Nothing clues me in that a restaurant has big aspirations faster than catching a whiff of mandarin rind from the Aēsop products they use in their bathrooms. For many years, I thought this was the way the Sydney Morning Herald awarded hats – there certainly seemed to be a correlation between a restaurant having Aēsop products and them receiving their toque.
At Appethai Restaurant, which has slotted into the old Spice I Am digs in Darlinghurst, the bathroom products are but one hallmark of their lofty aspirations.
You will also find elegant Luigi Bormioli glassware, nicely weighted cutlery, and lustrous gold décor, which should all help to clue you in that they’re not your average, run-of-the-mill Thai restaurant.
Wines here are interesting, and go all the way up to Gosset Brut Grande Reserve Champagne ($239/bottle). We kick off with a more modest Monmousseau Brut Etoile NV ($13/glass) that’s clean, fruity and dry, before moving on to a second French import – the Chateau Riotor Côtes de Provence Rosé ($49/bottle). Markups are reasonable, and the perfumed, salmon pink, dry rosé is cuisine appropriate.
In the kitchen, executive chef Yoavapapongse Praisang and head chef Kongphak Phetputtrangkul, have brought their combined experience to bear in a menu comprised mostly of tried-and-true Thai favourites. Drawing upon ground cut by other modern Asian standouts - Red Lantern and Longrain to name but two - attention has been paid to provenance, with key suppliers named on the menu. You can taste the difference in Seared Chilli Scallops ($19.70) where four premium Hokkaido scallops glistening with chilli sauce, are teamed with pea puree and shimeji mushrooms, with fish sauce providing a link-back to Thai cuisine.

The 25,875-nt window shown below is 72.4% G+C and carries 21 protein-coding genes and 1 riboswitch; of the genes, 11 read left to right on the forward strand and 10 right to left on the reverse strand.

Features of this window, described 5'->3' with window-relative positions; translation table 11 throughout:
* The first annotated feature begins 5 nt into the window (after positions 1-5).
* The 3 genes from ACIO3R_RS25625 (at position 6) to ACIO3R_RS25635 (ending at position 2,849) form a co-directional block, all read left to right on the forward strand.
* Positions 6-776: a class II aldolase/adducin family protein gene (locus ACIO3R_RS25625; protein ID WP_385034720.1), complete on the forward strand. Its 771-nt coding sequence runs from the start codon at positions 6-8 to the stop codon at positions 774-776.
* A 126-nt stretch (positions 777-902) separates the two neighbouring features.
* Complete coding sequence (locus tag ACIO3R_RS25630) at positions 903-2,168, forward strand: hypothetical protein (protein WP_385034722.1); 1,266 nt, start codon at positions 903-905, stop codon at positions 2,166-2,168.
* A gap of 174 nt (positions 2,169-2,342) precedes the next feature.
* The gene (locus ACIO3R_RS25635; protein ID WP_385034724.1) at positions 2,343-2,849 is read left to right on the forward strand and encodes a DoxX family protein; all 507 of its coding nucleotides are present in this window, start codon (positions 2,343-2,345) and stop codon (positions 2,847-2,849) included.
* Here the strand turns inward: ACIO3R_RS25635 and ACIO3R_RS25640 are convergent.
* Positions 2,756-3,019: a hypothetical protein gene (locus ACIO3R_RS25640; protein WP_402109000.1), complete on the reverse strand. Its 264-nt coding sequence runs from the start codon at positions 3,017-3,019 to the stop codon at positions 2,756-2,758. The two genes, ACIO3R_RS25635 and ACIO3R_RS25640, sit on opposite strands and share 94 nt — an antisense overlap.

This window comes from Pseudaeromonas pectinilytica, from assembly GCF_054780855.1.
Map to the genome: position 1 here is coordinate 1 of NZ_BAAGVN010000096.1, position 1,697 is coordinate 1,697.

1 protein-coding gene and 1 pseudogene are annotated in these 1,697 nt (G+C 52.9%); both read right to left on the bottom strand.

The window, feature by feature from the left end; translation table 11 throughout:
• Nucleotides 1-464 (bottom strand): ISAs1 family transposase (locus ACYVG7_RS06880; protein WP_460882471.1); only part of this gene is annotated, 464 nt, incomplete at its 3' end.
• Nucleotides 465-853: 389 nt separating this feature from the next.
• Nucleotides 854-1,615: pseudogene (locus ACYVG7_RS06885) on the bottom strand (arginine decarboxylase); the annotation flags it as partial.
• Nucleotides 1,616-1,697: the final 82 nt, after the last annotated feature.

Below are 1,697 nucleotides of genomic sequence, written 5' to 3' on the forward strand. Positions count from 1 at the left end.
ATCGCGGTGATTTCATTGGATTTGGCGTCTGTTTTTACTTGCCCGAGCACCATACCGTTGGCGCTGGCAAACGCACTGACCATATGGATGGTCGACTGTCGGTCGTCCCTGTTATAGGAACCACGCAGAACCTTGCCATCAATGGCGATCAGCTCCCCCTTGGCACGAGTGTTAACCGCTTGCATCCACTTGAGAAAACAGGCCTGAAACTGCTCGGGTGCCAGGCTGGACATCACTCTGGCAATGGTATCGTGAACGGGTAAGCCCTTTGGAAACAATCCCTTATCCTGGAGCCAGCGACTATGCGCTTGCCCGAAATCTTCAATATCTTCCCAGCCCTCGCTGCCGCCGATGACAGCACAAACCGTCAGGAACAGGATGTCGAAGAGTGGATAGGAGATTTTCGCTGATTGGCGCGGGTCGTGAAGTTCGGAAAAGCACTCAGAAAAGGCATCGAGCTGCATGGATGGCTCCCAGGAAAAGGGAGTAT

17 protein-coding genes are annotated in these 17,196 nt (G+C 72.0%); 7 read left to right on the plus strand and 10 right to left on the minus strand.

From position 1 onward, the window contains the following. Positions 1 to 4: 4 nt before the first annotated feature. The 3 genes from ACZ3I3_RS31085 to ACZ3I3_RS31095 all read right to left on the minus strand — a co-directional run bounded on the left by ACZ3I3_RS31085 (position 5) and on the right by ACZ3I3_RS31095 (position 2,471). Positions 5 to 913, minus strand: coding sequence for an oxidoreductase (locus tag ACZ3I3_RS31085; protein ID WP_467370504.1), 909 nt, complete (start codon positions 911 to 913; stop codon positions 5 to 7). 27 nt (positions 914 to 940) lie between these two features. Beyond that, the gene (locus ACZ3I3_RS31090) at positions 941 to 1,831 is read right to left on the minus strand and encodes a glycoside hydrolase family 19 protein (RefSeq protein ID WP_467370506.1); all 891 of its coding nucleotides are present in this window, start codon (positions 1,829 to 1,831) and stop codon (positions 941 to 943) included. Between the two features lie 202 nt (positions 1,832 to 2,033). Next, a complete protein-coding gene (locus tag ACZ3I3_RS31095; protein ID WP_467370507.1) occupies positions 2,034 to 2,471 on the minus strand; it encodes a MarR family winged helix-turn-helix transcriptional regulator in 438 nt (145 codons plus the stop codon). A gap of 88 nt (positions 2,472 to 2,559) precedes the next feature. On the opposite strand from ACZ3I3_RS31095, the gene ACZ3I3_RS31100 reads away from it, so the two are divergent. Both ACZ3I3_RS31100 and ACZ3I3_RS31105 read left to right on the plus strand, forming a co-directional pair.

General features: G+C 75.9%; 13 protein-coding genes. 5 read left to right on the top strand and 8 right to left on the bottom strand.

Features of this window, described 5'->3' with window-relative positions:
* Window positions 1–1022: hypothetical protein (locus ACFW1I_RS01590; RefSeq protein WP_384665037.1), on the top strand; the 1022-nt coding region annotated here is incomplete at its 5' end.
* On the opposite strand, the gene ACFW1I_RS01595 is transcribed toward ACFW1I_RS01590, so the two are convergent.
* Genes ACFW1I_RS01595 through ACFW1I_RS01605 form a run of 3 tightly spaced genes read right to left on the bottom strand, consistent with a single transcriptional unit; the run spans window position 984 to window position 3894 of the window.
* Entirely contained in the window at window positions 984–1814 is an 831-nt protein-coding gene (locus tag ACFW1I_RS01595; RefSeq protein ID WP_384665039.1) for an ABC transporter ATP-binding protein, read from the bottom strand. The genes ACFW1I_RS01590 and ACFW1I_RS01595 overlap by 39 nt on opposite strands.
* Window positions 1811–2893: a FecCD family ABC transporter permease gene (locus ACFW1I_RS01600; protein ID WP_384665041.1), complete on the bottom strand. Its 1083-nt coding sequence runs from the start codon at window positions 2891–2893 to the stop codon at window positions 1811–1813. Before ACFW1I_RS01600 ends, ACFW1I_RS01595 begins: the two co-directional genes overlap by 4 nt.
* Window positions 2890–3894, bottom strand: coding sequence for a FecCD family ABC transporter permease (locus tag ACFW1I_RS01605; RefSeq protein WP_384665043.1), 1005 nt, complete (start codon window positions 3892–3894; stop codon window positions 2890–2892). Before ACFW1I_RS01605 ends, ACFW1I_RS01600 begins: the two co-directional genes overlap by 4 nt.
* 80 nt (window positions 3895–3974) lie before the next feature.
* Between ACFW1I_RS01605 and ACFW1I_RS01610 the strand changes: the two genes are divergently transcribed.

Individual baskets bearing Golden Egg Pastry Tartlets ($8/2) are a revelation, particularly when eaten wrapped inside their decorative green betel leaf. Filled with free-range chicken mince, prawn meat and shredded coconut, the delicate tartlets have a big savoury punch that doesn't rely upon heat for impact.
Three grilled Kiwi prawns top the Banana Blossom Salad ($24.90). They’re the creamy highlight of a salad where the banana flowers were a little dominated by coconut cream.
To my taste buds, it could do with more chilli to balance the nutty creaminess, so we were grateful for Appethai’s lovely house-made chilli dressing because it allowed us to do this ourselves.
While I’d normally pass over Red Curry Duck ($32.90) with lychees and pineapple as likely over-sweet Australianised rubbish, Appethai's eye-catching rendition is great! With moist slices of well-rendered duck meat sitting alongside tender white noodles of young coconut flesh, this clean, aromatic curry strokes all five taste centres with salty, sweet, sour, hot and umami. Texture isn't forgotten either, with slightly bitter pops from exploding green pea eggplants making us both smile.
Against a soundtrack of sophisticated cocktail hour modern jazz, we tackle BBQ Wagyu (6+) Beef ($36.90). It’s the perfect dish to savour at the end of your meal. Fingers of marinated wagyu beef, still nicely pink in the centre, respond well to their bedfellows: tender shimeji mushrooms and spicy tamarind dressing. I reckon it could do without the purely decorative green sugar along the slate, though.
Serendipity ice creams in flavours like Coconut and Jackfruit ($3.90/scoop) are certainly one way to put your mouth back together at the end of your meal, though I’d recommend taking a chance on the Dessert Special of the Month ($14.90).
I won with a super-pretty verrine of bua loi – glutinous rice balls bobbing in warm, salty coconut cream. The balls have different fillings so it’s a fun lottery to see who gets pandan, and who gets an interior of caramelised coconut shreds.
Sydney’s market for Thai has been a bit destroyed by cheap and average restaurants, but if you give Appethai a chance, they may well restore your appetite for Thai cuisine.
296-300 Victoria Street, Darlinghurst
Ph: (02) 9356 4147